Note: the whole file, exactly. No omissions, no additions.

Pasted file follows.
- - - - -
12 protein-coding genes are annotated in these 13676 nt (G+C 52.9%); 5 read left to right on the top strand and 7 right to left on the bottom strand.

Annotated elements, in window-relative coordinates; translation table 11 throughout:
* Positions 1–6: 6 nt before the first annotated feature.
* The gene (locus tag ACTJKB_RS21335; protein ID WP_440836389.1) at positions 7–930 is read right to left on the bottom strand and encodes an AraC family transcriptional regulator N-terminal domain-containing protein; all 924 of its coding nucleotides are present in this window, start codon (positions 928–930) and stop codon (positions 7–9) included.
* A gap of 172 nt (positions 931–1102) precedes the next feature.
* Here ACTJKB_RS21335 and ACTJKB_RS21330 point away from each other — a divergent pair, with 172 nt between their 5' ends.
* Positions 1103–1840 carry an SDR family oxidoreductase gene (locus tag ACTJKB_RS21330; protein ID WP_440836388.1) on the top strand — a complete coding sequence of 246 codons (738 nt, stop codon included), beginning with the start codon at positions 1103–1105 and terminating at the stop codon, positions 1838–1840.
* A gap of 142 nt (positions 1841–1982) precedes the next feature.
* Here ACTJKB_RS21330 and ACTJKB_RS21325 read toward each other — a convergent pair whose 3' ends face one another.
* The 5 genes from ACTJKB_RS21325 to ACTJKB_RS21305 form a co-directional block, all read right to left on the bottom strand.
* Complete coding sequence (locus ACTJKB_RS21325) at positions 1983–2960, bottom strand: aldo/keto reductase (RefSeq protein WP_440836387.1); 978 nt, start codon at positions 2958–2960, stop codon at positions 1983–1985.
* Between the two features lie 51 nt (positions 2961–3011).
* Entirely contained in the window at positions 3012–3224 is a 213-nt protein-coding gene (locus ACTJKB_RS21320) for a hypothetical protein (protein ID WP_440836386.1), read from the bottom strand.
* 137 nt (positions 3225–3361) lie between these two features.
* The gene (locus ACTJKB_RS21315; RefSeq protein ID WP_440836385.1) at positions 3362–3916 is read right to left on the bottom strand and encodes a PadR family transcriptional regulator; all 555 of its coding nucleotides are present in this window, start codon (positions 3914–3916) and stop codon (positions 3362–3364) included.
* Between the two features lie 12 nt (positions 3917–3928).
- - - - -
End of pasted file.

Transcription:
12 protein-coding genes are annotated in these 13676 nt (G+C 52.9%); 5 read left to right on the top strand and 7 right to left on the bottom strand.

Annotated elements, in window-relative coordinates; translation table 11 throughout:
* Positions 1–6: 6 nt before the first annotated feature.
* The gene (locus tag ACTJKB_RS21335; protein ID WP_440836389.1) at positions 7–930 is read right to left on the bottom strand and encodes an AraC family transcriptional regulator N-terminal domain-containing protein; all 924 of its coding nucleotides are present in this window, start codon (positions 928–930) and stop codon (positions 7–9) included.
* A gap of 172 nt (positions 931–1102) precedes the next feature.
* Here ACTJKB_RS21335 and ACTJKB_RS21330 point away from each other — a divergent pair, with 172 nt between their 5' ends.
* Positions 1103–1840 carry an SDR family oxidoreductase gene (locus tag ACTJKB_RS21330; protein ID WP_440836388.1) on the top strand — a complete coding sequence of 246 codons (738 nt, stop codon included), beginning with the start codon at positions 1103–1105 and terminating at the stop codon, positions 1838–1840.
* A gap of 142 nt (positions 1841–1982) precedes the next feature.
* Here ACTJKB_RS21330 and ACTJKB_RS21325 read toward each other — a convergent pair whose 3' ends face one another.
* The 5 genes from ACTJKB_RS21325 to ACTJKB_RS21305 form a co-directional block, all read right to left on the bottom strand.
* Complete coding sequence (locus ACTJKB_RS21325) at positions 1983–2960, bottom strand: aldo/keto reductase (RefSeq protein WP_440836387.1); 978 nt, start codon at positions 2958–2960, stop codon at positions 1983–1985.
* Between the two features lie 51 nt (positions 2961–3011).
* Entirely contained in the window at positions 3012–3224 is a 213-nt protein-coding gene (locus ACTJKB_RS21320) for a hypothetical protein (protein ID WP_440836386.1), read from the bottom strand.
* 137 nt (positions 3225–3361) lie between these two features.
* The gene (locus ACTJKB_RS21315; RefSeq protein ID WP_440836385.1) at positions 3362–3916 is read right to left on the bottom strand and encodes a PadR family transcriptional regulator; all 555 of its coding nucleotides are present in this window, start codon (positions 3914–3916) and stop codon (positions 3362–3364) included.
* Between the two features lie 12 nt (positions 3917–3928).